• Topic: Foreign Policy, Human Rights, Islam, Regional Cooperation
  • Political Geography: Europe, Turkey, Asia
  • Author: Pertti Joenniemi
  • Publication Date: 06-2009
  • Content Type: Working Paper
  • Institution: Danish Institute for International Studies
  • Abstract: The contribution focuses on the unfolding and tensions within the transatlantic relationship and it pursues, in particular, the question how the bonds of association between Europe and America are best comprehended and accounted for. In trying to break some new ground for theorization it argues that the Realist, Liberal and Constructivist accounts have so far come up short in terms of providing up-to-date and broadly acceptable answers. With the dominant theories focusing largely on either external enmity or internal homogeneity, difference internal to the relationship has too easily been conceptualized as destabilizing and seen as representing a rupture. In contrast, the paper assert s that while elements of enmity and homogeneity are important, communities such as the Atlantic one are also critically brought together by their internal differences. It then aims, in view of the difference-based dynamics at play and foundational for the Atlantic communality, to complement an d provide a corrective to the more established theorization of that togetherness.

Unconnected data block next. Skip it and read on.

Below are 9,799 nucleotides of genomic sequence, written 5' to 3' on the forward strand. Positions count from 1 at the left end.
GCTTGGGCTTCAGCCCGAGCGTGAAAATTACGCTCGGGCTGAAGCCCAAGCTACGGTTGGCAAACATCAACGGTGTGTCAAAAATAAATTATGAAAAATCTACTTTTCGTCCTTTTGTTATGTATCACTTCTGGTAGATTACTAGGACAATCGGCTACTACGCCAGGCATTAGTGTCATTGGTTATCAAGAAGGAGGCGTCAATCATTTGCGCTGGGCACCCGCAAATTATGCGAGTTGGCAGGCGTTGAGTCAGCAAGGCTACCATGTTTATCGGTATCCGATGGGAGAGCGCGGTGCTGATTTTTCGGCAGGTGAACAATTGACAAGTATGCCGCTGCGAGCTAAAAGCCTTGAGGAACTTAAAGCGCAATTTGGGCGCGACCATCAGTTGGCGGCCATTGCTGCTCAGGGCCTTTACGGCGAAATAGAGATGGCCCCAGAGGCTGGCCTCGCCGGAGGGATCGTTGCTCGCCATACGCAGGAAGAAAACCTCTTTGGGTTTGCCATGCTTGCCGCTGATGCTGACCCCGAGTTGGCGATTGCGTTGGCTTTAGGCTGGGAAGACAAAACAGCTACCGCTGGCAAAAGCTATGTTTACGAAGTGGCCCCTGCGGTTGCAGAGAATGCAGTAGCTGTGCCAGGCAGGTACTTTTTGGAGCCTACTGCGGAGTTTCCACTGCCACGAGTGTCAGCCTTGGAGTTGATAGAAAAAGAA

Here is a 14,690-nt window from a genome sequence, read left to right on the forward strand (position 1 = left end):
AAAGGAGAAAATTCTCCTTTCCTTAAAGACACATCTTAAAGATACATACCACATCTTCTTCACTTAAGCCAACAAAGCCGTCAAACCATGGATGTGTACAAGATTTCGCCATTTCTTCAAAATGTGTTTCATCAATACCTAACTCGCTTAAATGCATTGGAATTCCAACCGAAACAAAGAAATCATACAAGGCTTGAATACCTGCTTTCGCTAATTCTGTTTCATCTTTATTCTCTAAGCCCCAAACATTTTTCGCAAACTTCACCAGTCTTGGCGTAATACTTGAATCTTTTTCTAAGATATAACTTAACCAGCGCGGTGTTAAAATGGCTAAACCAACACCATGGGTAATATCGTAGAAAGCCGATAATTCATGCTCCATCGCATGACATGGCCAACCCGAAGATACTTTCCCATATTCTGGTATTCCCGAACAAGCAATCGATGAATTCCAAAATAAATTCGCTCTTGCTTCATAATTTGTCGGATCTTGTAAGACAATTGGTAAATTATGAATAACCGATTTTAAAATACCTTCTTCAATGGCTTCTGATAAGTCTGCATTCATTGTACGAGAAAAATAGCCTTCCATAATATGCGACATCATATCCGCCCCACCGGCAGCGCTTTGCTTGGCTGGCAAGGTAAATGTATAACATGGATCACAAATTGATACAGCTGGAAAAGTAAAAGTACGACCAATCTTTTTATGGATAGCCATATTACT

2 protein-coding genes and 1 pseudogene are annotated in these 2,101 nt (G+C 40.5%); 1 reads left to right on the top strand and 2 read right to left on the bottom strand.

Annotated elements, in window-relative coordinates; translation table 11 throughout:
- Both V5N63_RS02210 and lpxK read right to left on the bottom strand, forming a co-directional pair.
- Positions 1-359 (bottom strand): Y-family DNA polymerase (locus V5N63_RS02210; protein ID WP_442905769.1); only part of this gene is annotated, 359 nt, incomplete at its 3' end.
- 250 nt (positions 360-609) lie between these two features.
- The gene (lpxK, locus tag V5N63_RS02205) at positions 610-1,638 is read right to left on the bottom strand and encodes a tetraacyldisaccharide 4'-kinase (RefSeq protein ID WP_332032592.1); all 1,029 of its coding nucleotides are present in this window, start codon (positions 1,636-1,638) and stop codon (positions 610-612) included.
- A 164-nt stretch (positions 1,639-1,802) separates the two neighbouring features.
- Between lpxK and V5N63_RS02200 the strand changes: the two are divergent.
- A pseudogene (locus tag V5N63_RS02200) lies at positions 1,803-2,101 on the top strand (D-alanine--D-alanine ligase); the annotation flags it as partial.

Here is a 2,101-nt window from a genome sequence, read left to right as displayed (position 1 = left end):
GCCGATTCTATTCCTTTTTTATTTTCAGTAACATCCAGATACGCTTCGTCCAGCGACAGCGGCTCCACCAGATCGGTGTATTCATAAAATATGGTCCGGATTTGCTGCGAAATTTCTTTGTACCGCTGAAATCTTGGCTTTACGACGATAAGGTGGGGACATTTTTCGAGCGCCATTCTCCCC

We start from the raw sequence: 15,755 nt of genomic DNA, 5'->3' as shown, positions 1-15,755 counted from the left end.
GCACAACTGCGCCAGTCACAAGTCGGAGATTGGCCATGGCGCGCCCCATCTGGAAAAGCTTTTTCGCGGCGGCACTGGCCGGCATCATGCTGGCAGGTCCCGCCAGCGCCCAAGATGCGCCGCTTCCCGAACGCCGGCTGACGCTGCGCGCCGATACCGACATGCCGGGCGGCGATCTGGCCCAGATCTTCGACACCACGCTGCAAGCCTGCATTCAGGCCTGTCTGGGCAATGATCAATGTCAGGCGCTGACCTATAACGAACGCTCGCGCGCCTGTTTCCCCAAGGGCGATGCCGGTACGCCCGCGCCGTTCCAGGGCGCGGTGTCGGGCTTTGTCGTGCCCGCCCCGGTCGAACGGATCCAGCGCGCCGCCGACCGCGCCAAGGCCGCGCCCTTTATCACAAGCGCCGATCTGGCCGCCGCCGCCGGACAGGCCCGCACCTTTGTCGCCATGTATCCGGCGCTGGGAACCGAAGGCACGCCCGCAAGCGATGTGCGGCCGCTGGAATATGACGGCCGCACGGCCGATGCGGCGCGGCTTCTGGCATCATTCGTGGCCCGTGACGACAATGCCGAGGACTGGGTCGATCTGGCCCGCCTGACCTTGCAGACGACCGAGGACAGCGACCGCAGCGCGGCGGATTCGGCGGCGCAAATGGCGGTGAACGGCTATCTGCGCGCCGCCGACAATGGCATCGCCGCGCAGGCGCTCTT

• Topic: International Relations, Foreign Policy, International Political Economy, Bilateral Relations
  • Political Geography: United States, America, Europe
  • Author: Ulla Holm
  • Publication Date: 12-2009
  • Content Type: Working Paper
  • Institution: Danish Institute for International Studies
  • Abstract: The Gaullist French president Nicolas Sarkozy has announced that France has to break with French past policies. The break refers to the launch of a new French European policy, re-enter in NATO's military integrated structure, up-grading of human rights in international politics and a new World Order. However, the analysis demonstrates that Sarkozy does not break with the past. Sarkozy's activism, his permanent speed and change of issue hide the fact that he continues Charles de Gaulle's and late president Francois Mitterrand's European and foreign policy which was guided by the concept of a 'European Europe', a multipolar world, France being allied to the US but not aligned and France as a politically visible actor in Europe and in international politics. The means to accomplish French European and foreign policy visions changes according to the specific European and international situation. The re-enter in NATO's Military integrated structure is such a change, but Sarkozy does not break with the past concept of not being automatically aligned with the US. Sarkozysm exists, but as we argue in this working paper Sarkozysm is an amalgam of past policies whose purpose is to satisfy all French societal layers and to strike a balance between Gaullism and Mitterrandism.
  • Topic: Foreign Policy, NATO
  • Political Geography: United States, Europe, France